Bladder cancer risk in users of selected drugs for cardiovascular disease prevention

    loading  Checking for direct PDF access through Ovid

Abstract

The aim of this study was to investigate the relation between bladder cancer risk and the use of selected drugs for cardiovascular disease (CVD) prevention, such as aspirin, statins, and calcium channel blockers (CCBs). We analyzed data from a multicentric case–control study carried out in Italy between 2003 and 2014, including 690 bladder cancer cases and 665 hospital controls. Odds ratios (ORs) of bladder cancer and corresponding 95% confidence intervals (CIs) were estimated using unconditional multiple logistic regression models. The ORs for bladder cancer were 1.21 (95% CI: 0.87–1.68) for regular use of aspirin, 0.72 (95% CI: 0.54–0.97) for use of any CCBs, and 1.32 (95% CI: 0.87–1.99) for use of any statins. A slight inverse association was found with duration of use of CCBs, whereas no consistent association was found with duration of use, age at first use, and frequency for aspirin and statin use, or with indication of use for aspirin (as an analgesic or, for CVD prevention). No significant association was found for various combinations of drugs or for all drugs combined (OR=1.23, 95% CI: 0.31–4.85). Our data indicate the lack of a relevant association between the use of selected drugs for CVD prevention and bladder cancer risk, although suggest a potential favorable role for CCBs.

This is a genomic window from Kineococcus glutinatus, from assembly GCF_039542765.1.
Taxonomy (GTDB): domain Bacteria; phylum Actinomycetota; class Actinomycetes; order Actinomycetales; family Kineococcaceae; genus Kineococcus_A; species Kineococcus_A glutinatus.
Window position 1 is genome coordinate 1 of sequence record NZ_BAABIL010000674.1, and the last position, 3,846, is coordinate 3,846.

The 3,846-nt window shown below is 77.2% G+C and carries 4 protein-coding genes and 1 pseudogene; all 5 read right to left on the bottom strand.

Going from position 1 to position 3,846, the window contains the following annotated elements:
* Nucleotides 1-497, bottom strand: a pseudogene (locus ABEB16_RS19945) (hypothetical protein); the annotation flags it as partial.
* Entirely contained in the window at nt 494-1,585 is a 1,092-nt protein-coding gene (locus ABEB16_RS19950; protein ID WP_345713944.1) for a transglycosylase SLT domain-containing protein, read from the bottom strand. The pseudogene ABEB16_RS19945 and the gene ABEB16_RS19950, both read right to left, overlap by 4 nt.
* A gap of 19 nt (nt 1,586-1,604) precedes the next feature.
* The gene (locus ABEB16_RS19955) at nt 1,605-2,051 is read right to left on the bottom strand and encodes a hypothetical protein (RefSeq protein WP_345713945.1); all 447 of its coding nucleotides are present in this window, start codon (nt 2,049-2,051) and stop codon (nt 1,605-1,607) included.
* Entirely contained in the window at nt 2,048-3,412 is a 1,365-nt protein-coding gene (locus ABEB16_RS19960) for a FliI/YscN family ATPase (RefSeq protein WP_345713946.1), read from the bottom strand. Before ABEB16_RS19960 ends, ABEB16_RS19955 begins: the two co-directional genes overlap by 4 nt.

Related Topics

    loading  Loading Related Articles